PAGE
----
Which retailers are ahead of the generative AI curve?
While most retailers are still experimenting with generative AI or creating an AI strategy, some retailers have already rolled out generative AI tools, policies and experiences.
Here are some of our experts’ favorite real-time examples:
Associate efficiency: Walmart's internal AI-powered personal assistant for remote workers
“While it began as an experimental generative AI “playground” for remote workers, Walmart Canada’s generative AI tool “My Assistant” has officially rolled out as a collaborative chatbot across the company. The technology is meant to help associates simplify tedious tasks, like taking meeting notes or summarizing large documents. In the future, the retailer hopes to integrate My Assistant with the company’s intranet and HR platforms as a self-service portal that can offer on-demand information to all employees.”
Sudip Mazumder, Senior Vice President and Retail Industry Lead
Customer experience: Amazon’s AI-generated customer review summaries
“Leveraging the power of customer feedback, Amazon has introduced an AI-powered feature that generates concise summaries of product reviews, enabling buyers to make informed decisions without sifting through a sea of text entries, star ratings and customer photos. This feature distills the essence of customer reviews, highlighting key themes and extracting valuable insights from repeated phrases. With a few clicks, customers can delve deeper into specific aspects of the product, guided by the AI-generated summary. Amazon's vast collection of reviews has transformed it into a major resource for customers, regardless of their purchase intention. This feature holds immense influence on consumers, and reducing review fraud through technology will only amplify its impact.”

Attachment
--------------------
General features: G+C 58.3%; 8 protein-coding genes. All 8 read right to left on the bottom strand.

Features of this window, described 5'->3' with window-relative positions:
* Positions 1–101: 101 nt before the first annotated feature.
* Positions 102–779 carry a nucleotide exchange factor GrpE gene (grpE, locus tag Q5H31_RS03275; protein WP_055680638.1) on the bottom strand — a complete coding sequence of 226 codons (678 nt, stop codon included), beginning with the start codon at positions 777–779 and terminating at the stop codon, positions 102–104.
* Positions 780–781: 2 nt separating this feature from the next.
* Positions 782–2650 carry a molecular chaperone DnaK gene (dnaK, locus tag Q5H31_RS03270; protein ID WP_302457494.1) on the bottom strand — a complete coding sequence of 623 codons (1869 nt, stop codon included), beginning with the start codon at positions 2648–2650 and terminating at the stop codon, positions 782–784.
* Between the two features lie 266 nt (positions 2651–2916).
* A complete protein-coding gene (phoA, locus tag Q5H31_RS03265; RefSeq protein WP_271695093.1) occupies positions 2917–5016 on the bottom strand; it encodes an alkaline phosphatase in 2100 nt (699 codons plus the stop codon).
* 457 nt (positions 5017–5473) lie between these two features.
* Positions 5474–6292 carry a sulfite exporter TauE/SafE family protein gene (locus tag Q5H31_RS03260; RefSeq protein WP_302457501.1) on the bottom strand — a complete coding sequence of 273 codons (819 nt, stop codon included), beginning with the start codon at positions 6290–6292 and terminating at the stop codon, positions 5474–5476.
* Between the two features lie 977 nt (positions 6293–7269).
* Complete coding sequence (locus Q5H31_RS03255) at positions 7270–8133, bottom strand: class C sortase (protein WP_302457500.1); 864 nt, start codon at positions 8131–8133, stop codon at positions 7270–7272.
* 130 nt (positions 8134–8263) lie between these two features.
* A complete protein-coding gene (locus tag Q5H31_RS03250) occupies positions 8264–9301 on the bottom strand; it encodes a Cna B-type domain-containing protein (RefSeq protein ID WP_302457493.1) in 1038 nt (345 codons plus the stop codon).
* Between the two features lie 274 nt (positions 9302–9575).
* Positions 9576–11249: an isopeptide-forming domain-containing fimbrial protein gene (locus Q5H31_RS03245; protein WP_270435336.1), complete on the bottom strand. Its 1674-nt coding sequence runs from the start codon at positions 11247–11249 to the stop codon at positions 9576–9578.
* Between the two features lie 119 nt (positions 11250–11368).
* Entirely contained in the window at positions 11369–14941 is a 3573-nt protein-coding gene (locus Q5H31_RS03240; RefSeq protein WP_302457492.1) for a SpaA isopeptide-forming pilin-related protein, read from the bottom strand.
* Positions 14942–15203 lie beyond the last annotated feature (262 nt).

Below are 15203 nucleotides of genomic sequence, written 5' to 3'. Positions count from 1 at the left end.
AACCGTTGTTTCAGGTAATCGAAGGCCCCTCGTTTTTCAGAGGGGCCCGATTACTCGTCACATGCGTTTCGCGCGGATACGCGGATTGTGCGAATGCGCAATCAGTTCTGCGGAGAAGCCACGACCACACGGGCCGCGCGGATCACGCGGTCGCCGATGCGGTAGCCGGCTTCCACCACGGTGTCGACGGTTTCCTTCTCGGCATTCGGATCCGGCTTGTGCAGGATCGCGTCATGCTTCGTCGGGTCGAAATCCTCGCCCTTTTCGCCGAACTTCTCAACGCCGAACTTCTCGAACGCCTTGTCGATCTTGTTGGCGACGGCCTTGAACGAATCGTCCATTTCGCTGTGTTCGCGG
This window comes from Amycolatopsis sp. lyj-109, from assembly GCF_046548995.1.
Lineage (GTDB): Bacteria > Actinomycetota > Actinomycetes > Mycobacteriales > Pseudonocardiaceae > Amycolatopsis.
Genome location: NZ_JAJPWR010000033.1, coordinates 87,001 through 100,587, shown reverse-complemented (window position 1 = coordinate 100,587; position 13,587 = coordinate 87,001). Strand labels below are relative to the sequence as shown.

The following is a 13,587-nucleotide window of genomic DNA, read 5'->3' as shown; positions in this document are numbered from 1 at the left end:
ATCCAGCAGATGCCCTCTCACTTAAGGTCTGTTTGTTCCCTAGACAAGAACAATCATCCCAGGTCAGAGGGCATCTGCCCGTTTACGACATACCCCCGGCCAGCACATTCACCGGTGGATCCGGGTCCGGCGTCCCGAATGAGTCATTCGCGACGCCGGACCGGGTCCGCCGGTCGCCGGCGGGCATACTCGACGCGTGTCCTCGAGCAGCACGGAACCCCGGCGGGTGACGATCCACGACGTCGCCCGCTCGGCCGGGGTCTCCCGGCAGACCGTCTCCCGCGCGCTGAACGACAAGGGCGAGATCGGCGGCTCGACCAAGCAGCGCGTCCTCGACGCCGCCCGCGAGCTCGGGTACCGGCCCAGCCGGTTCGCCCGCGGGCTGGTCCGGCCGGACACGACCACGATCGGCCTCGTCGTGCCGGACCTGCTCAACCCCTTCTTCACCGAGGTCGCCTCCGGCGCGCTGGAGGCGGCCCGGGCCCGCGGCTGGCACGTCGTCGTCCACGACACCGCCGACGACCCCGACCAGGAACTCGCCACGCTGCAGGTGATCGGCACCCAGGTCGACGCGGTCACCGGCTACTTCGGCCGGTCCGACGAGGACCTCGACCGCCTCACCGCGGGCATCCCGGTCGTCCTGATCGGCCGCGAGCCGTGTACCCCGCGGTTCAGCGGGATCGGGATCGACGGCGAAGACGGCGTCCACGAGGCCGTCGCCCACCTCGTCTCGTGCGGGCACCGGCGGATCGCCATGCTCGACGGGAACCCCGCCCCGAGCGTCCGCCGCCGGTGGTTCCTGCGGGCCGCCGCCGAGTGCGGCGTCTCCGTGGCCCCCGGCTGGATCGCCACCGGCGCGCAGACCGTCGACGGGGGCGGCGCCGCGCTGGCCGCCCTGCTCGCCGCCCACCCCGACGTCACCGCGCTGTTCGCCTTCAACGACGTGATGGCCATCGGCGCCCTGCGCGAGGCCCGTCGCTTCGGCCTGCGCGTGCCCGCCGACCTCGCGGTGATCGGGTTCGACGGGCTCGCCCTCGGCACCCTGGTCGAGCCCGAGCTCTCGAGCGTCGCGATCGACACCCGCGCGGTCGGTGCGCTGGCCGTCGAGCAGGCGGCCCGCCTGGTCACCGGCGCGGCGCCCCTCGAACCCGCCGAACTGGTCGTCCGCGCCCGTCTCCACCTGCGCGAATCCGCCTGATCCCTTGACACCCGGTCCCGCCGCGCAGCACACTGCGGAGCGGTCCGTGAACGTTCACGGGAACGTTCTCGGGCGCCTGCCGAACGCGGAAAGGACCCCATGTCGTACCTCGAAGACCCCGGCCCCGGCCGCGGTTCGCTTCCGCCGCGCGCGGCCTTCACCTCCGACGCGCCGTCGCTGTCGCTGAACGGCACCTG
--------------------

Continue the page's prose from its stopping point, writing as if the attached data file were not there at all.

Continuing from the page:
Jackie Walker, Senior Director of Retail Customer Experience
Customer experience: eBay’s product description generator for third-party sellers
“eBay is leveraging generative AI to streamline the product listing process for third-party sellers. By analyzing product photos, AI can automatically generate comprehensive descriptions, including titles, product details and release dates. This innovation significantly reduces the time and effort required for sellers to create product listings, although the feature is still in the early stages.”
Sara Alloy, Head of Retail Experience
Capability building: Walmart’s commitment to use AI ethically and responsibly
“Walmart's Responsible AI Pledge outlines six key principles for ethical AI development and deployment, aiming to ensure AI is used responsibly and beneficially while safeguarding customer trust and privacy. Walmart is the first retailer to publicly release guardrails in this manner, encouraging other retailers to adopt similar principles.”
Kevin Drummond, Managing Director
The drawbacks of generative AI for retailers
Despite the successful examples above, rolling out generative AI processes and experiences in the early stages of the technology poses a number of risks and challenges that retailers should be aware of.
The creator of ChatGPT previously said it was a “mistake to be relying on it for anything important right now” due to its propensity to provide strikingly believable yet nonfactual answers without the ability to vet or validate them—and it takes significant investment to code in this capability.
ChatGPT’s creator also noted that “regulation will be critical and will take time to figure out.” Retailers looking to develop their own generative AI models before industry regulation will need to systematically teach AI literacy and create ethical policies for their associates to avoid consumer backlash from generative AI gone wrong.
“Brands need to be very transparent with people about when they’re communicating with AI and make those choices wisely,” says Alloy. “We’ve already seen public outrage over inappropriate usage of the technology in sensitive situations.”